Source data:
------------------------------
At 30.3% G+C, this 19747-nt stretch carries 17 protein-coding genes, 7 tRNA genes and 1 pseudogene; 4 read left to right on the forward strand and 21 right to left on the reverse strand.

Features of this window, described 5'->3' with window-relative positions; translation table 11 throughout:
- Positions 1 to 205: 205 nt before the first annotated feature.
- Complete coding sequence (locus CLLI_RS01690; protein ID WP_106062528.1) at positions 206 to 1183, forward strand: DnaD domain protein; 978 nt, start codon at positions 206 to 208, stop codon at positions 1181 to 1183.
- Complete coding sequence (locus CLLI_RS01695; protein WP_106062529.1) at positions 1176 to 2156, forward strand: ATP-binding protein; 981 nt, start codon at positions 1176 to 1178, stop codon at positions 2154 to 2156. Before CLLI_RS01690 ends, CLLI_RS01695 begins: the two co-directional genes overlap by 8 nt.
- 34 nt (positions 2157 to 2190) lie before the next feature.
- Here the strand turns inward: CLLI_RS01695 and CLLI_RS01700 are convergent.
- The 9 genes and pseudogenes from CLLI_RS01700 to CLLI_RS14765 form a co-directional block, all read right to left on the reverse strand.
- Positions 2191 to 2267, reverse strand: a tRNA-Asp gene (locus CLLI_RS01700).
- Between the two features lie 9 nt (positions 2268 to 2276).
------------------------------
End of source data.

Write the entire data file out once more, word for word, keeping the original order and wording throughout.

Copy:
At 30.3% G+C, this 19747-nt stretch carries 17 protein-coding genes, 7 tRNA genes and 1 pseudogene; 4 read left to right on the forward strand and 21 right to left on the reverse strand.

Features of this window, described 5'->3' with window-relative positions; translation table 11 throughout:
- Positions 1 to 205: 205 nt before the first annotated feature.
- Complete coding sequence (locus CLLI_RS01690; protein ID WP_106062528.1) at positions 206 to 1183, forward strand: DnaD domain protein; 978 nt, start codon at positions 206 to 208, stop codon at positions 1181 to 1183.
- Complete coding sequence (locus CLLI_RS01695; protein WP_106062529.1) at positions 1176 to 2156, forward strand: ATP-binding protein; 981 nt, start codon at positions 1176 to 1178, stop codon at positions 2154 to 2156. Before CLLI_RS01690 ends, CLLI_RS01695 begins: the two co-directional genes overlap by 8 nt.
- 34 nt (positions 2157 to 2190) lie before the next feature.
- Here the strand turns inward: CLLI_RS01695 and CLLI_RS01700 are convergent.
- The 9 genes and pseudogenes from CLLI_RS01700 to CLLI_RS14765 form a co-directional block, all read right to left on the reverse strand.
- Positions 2191 to 2267, reverse strand: a tRNA-Asp gene (locus CLLI_RS01700).
- Between the two features lie 9 nt (positions 2268 to 2276).